Title: Infinite Guitars
Developer: Nikko Nikko
Release Date: March 30, 2023
Reviewed On: PC
Publisher: Humble Games
Genre: Rhythm RPG
It may seem strange, but I’ve never been more torn about a game than Infinite Guitars. On the one hand, you have a stylistic and cool adventure within a rhythm RPG genre. On the other, nothing really works, and all the various systems make the experience as repetitive as hearing someone sing Hotel California at a karaoke bar.
Infinite Guitars is set in a world destroyed by a mech war that has come and gone. Now, humans survive as scavengers across several floating landmasses. Here we meet a very bored and lethargic JJ, who can’t be bothered to leave her airship because she wants to play guitar. However, as fate would have it, it seems there’s more to her uncle and her than she initially thought.
These early narrative movements are engaging, but I never felt connected to JJ. She just doesn’t seem to carry the plot the way a band leader should. After an encounter with some people from her uncle’s past, she must drop the lazy attitude to save her uncle and stop whatever these mech-wielding weirdos have in store for her. Luckily, she has a few mech-enabled abilities and a few others who rally alongside her cause to complete her quest.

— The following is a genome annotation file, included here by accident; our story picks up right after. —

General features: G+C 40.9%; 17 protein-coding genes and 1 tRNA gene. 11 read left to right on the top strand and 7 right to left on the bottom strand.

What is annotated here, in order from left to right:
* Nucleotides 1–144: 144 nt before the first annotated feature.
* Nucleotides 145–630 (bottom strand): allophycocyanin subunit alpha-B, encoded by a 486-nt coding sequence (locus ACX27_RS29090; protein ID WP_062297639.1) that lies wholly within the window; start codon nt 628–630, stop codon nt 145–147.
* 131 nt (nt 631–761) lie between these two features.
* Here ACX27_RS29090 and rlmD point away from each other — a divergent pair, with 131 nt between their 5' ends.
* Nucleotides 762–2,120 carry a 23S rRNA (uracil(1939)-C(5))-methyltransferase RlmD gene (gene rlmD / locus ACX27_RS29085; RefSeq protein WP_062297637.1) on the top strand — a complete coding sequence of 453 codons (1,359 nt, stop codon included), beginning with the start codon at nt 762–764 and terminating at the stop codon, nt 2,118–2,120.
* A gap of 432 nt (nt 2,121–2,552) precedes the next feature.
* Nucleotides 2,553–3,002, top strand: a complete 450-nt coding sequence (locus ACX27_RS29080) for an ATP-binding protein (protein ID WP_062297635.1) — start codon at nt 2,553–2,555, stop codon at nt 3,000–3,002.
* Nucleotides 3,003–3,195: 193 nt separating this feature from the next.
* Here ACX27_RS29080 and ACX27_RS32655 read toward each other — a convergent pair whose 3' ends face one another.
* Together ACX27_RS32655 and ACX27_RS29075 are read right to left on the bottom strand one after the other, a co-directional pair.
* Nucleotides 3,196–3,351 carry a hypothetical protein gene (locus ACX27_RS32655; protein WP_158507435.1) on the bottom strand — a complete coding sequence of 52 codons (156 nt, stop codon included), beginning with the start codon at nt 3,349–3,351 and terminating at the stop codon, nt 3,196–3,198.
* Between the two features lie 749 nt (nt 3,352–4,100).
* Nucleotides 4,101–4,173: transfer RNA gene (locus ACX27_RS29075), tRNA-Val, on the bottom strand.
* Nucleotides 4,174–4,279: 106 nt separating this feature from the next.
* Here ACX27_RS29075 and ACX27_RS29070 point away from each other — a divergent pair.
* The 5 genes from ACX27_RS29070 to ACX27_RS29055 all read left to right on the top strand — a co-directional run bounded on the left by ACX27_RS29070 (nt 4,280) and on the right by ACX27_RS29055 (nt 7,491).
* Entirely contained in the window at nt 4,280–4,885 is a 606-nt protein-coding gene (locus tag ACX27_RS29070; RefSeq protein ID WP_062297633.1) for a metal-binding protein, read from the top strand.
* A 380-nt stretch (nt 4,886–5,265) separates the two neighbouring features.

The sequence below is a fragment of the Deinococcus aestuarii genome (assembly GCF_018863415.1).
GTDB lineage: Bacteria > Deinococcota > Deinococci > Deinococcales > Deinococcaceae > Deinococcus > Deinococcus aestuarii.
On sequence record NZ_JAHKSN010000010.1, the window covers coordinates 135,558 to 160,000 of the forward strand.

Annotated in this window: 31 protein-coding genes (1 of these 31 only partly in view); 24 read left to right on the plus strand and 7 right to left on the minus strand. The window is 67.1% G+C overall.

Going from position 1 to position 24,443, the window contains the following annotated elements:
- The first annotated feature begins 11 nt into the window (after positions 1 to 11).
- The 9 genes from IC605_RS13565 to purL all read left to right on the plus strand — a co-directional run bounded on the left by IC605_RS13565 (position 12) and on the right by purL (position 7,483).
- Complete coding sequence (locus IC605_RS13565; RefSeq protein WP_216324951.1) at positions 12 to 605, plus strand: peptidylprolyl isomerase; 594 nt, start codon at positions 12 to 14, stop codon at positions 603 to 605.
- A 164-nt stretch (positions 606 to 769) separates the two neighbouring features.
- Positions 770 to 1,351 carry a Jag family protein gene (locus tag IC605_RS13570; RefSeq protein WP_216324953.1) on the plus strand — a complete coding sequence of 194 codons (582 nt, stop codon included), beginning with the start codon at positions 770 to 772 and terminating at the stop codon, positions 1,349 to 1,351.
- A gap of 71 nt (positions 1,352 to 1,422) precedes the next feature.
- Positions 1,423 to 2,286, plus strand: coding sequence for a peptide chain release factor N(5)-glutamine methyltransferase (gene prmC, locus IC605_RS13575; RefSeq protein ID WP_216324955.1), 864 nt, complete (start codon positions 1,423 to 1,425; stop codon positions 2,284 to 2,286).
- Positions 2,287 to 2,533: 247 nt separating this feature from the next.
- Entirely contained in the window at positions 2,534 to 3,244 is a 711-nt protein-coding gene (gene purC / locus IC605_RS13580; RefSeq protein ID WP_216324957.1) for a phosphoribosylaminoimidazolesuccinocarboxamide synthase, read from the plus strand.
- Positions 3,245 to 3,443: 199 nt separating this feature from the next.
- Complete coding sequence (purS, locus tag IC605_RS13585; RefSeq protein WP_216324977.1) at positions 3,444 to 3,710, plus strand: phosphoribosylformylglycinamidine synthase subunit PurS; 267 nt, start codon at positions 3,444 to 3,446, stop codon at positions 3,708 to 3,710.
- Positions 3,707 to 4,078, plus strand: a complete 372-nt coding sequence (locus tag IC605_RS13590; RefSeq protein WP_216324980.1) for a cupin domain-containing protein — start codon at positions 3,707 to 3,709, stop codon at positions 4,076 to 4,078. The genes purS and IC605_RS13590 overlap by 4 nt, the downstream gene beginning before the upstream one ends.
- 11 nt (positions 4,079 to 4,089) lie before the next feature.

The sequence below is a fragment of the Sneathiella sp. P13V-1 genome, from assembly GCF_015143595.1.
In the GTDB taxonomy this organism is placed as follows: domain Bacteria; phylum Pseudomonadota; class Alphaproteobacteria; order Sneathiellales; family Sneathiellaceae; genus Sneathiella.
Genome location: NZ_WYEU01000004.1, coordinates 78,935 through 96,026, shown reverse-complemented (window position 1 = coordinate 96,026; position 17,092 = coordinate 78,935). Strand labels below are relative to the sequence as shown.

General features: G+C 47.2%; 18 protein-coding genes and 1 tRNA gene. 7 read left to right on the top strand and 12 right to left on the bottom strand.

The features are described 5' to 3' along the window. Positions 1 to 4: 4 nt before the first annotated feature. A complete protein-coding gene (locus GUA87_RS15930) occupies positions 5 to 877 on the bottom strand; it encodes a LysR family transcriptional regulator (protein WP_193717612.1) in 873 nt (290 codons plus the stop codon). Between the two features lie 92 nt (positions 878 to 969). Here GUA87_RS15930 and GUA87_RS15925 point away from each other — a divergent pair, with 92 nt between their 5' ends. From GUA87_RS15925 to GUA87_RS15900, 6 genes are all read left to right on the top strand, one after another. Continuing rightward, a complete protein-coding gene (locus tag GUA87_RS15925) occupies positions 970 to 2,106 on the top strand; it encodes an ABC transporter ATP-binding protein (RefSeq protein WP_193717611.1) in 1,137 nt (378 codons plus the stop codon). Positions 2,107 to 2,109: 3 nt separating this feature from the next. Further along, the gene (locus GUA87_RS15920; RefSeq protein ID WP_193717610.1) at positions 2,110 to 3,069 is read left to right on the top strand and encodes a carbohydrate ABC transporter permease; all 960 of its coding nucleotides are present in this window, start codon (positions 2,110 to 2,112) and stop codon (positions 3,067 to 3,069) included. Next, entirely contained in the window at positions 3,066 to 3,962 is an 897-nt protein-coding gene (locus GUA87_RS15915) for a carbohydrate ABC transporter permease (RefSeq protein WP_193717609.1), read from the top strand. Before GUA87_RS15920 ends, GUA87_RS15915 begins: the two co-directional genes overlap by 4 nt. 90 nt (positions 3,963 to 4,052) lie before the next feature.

The plot ends up having a few late-game twists that stem from whether or not JJ is on the right side of all this, but the game is about her finding a place in this world. She essentially learns how to exist through tragic moments and not give up. Her bandmates, Kaylee, Sam, and Ru, add to a few realizations and expand the worldview a bit, but their overall inclusion in the group came with very little fanfare, which could stem from how they struggle to find an identity within the plot.
The narrative mainly revolves around JJ, which is made evident because she’s the only character that gets to roam around the overworld. I think this limits any attachment to the other characters, who will randomly just speak up to add some quips to a conversation. Further, there isn’t personalized equipment for the characters, making their addition seem more like additional HP for battles, which is caused by how the battles are set up.
During a battle, players encounter an enemy on a map, and one of the party members will randomly be chosen. The screen transitions, allowing players the chance to dodge attacks. However, this scene is the same for any character, with the same run-and-dodge sequence. I would have enjoyed it if they had a unique skill to bring to this section because they feel like JJ palette swaps.
The next phase is the player’s turn, where you can choose a character and an ability. Damage output can be improved by charging the ability up to three times, where charges are collected during actions, perfect dodges, and on the field. After selecting a skill, a rhythm-mini game takes place, which can limit the damage output if you get something wrong.